2) Dion Waiters. Throughout his four NBA seasons, Waiters has never come close to playing as well, as consistently  as he has the past couple weeks. He’s like a different player. Waiters had a PER of 9.4 this season, the kind of number associated with being sent to the D-League. Credit to Donovan and the Thunder coaching staff, something has clicked with Waiters. Too often before he wanted to shoot like he was Russell Westbrook, now he has accepted the third (or fourth) man role on this team. His shot selection has improved, and with that he is knocking down his jumpers. Like the entire team (as noted above), his usually unfocused defense has suddenly become good almost every time down. He has become the third perimeter player the Thunder have needed for years.  With Waiters making plays, and more importantly accepting his role, the Thunder become that much harder to stop. The Warriors have not been able to.

3) Solving the Andre Roberson problem. The Golden State Warriors decided to treat Andre Roberson like they did Tony Allen from Memphis last playoffs — put a big on him (Andrew Bogut or Draymond Green), then have said big ignore him to stay near the basket to protect the rim. If Roberson wanted to shoot from the outside, the Warriors would let the notoriously poor shooter (31.1 percent from three this past season) have all the wide open shots he wanted. Memphis could never figure out how to deal with that and lost three straight to Golden State once this strategy was employed.

Billy Donovan made a great adjustment — he turned Roberson into a power forward/center, then surrounded him with shooters. This allows the active Roberson to set the pick for Westbrook (or whomever), then roll right down the lane to the basket for a dunk.  That and some backdoor cuts had Roberson scoring a career-high 17 points and giving the Thunder the support they need around their big stars in Game 4.

“It’s funny because after Game 2 people were saying to me ‘is this guy even going to play anymore?’” Donovan said. “Andre’s a good basketball player, and I think one of the things that go missing with him is he makes winning plays and he’s a winning player. There are a lot of things he can do, offensive rebounds and slashing to the basket, I have confidence in him shooting the basketball.”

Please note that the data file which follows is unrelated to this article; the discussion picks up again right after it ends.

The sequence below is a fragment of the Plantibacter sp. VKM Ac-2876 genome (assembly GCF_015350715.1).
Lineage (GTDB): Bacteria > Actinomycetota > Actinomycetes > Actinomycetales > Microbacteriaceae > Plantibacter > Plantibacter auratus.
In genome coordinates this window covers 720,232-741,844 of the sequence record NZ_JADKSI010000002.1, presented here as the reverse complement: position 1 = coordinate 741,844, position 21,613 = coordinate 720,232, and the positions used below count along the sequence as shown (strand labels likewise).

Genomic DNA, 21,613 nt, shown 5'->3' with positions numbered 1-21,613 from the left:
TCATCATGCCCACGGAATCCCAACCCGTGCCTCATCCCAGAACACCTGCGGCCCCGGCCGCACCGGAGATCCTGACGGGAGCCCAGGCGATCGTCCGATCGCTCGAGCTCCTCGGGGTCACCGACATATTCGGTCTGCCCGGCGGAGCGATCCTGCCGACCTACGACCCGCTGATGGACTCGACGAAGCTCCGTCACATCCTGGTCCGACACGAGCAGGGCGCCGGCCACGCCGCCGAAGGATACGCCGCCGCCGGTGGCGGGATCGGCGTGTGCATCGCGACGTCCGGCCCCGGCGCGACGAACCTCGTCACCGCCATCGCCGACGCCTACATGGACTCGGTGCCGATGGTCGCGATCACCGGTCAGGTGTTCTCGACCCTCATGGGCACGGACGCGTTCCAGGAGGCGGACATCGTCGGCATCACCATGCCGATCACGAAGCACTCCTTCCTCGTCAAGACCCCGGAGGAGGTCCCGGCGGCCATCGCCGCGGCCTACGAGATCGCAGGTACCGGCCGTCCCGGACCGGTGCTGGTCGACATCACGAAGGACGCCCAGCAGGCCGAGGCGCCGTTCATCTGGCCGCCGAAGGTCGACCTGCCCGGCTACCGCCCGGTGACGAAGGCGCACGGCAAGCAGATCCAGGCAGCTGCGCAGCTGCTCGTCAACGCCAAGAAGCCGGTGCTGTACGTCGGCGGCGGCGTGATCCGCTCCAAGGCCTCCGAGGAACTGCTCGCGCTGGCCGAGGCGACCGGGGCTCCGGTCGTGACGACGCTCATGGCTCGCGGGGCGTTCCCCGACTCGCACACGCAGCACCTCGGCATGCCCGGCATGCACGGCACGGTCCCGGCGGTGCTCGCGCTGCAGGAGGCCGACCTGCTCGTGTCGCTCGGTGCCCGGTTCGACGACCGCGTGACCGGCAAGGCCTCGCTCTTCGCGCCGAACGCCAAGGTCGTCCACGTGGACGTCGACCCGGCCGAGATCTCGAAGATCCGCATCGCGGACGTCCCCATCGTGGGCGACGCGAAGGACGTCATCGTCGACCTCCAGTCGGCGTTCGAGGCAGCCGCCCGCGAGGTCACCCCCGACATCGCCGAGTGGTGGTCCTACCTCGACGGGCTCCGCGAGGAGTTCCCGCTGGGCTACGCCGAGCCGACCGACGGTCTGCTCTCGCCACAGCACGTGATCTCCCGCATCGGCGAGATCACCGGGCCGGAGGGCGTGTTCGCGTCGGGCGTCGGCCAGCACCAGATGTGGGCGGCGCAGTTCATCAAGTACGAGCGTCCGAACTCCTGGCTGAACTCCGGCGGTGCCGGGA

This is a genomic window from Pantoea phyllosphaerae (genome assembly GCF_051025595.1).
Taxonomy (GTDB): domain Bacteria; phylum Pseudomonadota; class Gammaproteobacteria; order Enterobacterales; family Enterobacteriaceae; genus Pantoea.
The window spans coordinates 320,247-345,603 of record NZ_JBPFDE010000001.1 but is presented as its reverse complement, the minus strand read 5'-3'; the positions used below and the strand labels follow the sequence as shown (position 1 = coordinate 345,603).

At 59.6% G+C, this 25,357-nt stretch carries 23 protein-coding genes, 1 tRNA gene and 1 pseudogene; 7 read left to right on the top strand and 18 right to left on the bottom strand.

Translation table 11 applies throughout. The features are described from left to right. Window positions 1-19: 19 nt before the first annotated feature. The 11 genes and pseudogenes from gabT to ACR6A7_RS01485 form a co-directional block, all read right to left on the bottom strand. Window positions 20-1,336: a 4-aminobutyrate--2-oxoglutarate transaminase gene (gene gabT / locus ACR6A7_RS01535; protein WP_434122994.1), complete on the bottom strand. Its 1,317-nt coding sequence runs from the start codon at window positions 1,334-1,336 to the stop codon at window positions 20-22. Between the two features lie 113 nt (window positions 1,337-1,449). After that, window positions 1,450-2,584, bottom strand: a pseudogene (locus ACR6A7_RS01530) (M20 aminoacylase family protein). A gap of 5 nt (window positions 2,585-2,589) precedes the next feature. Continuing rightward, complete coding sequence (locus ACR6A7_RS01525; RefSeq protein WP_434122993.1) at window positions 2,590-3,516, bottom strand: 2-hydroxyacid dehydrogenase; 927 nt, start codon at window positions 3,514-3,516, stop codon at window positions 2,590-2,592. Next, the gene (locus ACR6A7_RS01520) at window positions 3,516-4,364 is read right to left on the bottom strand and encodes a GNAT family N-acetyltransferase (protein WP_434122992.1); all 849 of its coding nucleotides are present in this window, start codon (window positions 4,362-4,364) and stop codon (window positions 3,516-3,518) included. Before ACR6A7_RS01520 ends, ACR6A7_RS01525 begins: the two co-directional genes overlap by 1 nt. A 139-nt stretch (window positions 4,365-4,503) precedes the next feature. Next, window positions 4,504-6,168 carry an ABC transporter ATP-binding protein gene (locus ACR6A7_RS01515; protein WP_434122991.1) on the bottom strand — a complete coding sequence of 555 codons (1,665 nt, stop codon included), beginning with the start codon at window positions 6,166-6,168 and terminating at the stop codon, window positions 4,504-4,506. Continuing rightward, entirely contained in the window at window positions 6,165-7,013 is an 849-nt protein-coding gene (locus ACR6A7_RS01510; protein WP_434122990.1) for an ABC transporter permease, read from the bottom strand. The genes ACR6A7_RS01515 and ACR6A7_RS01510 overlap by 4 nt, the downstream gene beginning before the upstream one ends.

4) They are one team that could play small and run with Golden State. The Warriors small-ball lineup was so feared around the league it earned the nickname The Death Lineup. It killed teams. Nobody could keep up the scoring machine that was the Warriors going small.

Until the Thunder went small in Game 3 and ran right past the death lineup (which was -22 for the game). The Thunder are the one team with the depth of athleticism to go small with the Warriors and hang, but this lineup had been destroyed by the Spurs so it was a risk to roll it out again. It worked this time around — the Thunder become so much faster and guys like Westbrook and Durant are impossible to stop in transition. The real key is despite going small the Thunder defense didn’t suffer —  Serge Ibaka (or Steven Adams), plus guys like Durant have done a fantastic job protecting the rim.

“It’s not about what is or is not going to work, sometimes you just got to put stuff out there based on teams. You’ve got to be willing to take some risks and do that…” Donovan said postgame

“Sometimes you’ve got to evaluate things within the series you’re playing against. So, why were the numbers bad? And was there any way with adjustments could we make those numbers better.”

Turns out, yes there was.

5) Billy Donovan has been fantastic. Donovan went toe-to-toe with Gregg Popovich, and now Steve Kerr, and it is the NBA rookie who is making the right adjustments. Like the small ball lineup, or using Roberson like a center.

More than that, Donovan has gotten buy-in from his players. They trust and are playing the system. The Thunder were never this focused and willing to sacrifice — Durant and Westbrook both fought staggering their minutes in the past, the defense was unfocused, and Waiters did whatever it is Waiters wanted to do. Donovan has solved all those problems, and it all starts with the players buying what Donovan is selling. After a season where he had to learn on the job the hard way — because Monte Williams (the tragic death of this wife) and Maurice Cheeks (injury) were taken off his bench for long stretches — Donovan has figured things out. He’s getting the kind of buy in Scott Brooks never seemed to have.

And with that, Donovan and the Thunder are within a game of the NBA Finals.

Watch Russell Westbrook drop 36 on Golden State in Oklahoma City win

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Once again, Russell Westbrook was the force of nature the Warriors could not solve.

The athletic point guard forced turnovers, threw it down in transition, and drove right past Stephen Curry or  was guarding him. The result was 36 points, 11 rebounds, and 11 assists — Westbrook’s first triple double of these playoffs.

“He’s got such great force and great will,” Thunder coach Billy Donovan said after the Thunder’s Game 4 win. “And he’s really a high IQ basketball player, he sees a lot of things going on out there… As a coach, you have great respect and admiration for a guy who plays the game that hard and gives to our team what he gives.”

He helped give them a win that has the Thunder on the verge of a return to the NBA Finals.